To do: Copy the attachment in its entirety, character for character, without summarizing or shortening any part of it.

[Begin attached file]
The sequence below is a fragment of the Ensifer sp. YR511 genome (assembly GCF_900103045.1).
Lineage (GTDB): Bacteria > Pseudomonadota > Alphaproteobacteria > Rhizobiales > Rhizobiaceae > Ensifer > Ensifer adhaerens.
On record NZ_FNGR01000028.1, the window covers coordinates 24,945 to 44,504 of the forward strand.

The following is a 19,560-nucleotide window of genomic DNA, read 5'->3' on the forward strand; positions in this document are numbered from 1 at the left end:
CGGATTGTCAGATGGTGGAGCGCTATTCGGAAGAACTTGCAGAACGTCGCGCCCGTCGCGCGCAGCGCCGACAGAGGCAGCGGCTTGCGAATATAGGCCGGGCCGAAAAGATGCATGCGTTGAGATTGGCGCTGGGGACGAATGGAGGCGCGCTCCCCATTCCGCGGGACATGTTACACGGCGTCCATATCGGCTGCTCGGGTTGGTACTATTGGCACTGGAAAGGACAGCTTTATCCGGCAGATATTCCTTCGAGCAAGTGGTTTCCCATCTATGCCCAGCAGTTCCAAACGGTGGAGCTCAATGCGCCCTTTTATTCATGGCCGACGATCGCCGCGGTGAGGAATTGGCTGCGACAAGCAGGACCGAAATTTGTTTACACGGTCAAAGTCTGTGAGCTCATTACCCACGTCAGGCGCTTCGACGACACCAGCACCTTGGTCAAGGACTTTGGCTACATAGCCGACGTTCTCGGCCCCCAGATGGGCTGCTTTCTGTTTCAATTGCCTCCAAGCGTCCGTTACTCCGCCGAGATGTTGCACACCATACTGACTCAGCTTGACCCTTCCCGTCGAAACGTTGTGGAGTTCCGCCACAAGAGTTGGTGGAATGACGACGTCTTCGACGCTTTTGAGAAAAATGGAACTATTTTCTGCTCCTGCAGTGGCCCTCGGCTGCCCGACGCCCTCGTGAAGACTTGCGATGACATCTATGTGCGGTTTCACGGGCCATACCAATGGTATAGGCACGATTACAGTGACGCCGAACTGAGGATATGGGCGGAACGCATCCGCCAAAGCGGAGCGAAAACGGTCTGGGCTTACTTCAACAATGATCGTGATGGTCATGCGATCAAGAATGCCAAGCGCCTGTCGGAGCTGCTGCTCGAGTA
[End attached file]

The sequence below is a fragment of the Ensifer sp. YR511 genome (assembly GCF_900103045.1).
Lineage (GTDB): Bacteria > Pseudomonadota > Alphaproteobacteria > Rhizobiales > Rhizobiaceae > Ensifer > Ensifer adhaerens.
On record NZ_FNGR01000028.1, the window covers coordinates 24,945 to 44,504 of the forward strand.

The following is a 19,560-nucleotide window of genomic DNA, read 5'->3' on the forward strand; positions in this document are numbered from 1 at the left end:
CGGATTGTCAGATGGTGGAGCGCTATTCGGAAGAACTTGCAGAACGTCGCGCCCGTCGCGCGCAGCGCCGACAGAGGCAGCGGCTTGCGAATATAGGCCGGGCCGAAAAGATGCATGCGTTGAGATTGGCGCTGGGGACGAATGGAGGCGCGCTCCCCATTCCGCGGGACATGTTACACGGCGTCCATATCGGCTGCTCGGGTTGGTACTATTGGCACTGGAAAGGACAGCTTTATCCGGCAGATATTCCTTCGAGCAAGTGGTTTCCCATCTATGCCCAGCAGTTCCAAACGGTGGAGCTCAATGCGCCCTTTTATTCATGGCCGACGATCGCCGCGGTGAGGAATTGGCTGCGACAAGCAGGACCGAAATTTGTTTACACGGTCAAAGTCTGTGAGCTCATTACCCACGTCAGGCGCTTCGACGACACCAGCACCTTGGTCAAGGACTTTGGCTACATAGCCGACGTTCTCGGCCCCCAGATGGGCTGCTTTCTGTTTCAATTGCCTCCAAGCGTCCGTTACTCCGCCGAGATGTTGCACACCATACTGACTCAGCTTGACCCTTCCCGTCGAAACGTTGTGGAGTTCCGCCACAAGAGTTGGTGGAATGACGACGTCTTCGACGCTTTTGAGAAAAATGGAACTATTTTCTGCTCCTGCAGTGGCCCTCGGCTGCCCGACGCCCTCGTGAAGACTTGCGATGACATCTATGTGCGGTTTCACGGGCCATACCAATGGTATAGGCACGATTACAGTGACGCCGAACTGAGGATATGGGCGGAACGCATCCGCCAAAGCGGAGCGAAAACGGTCTGGGCTTACTTCAACAATGATCGTGATGGTCATGCGATCAAGAATGCCAAGCGCCTGTCGGAGCTGCTGCTCGAGTA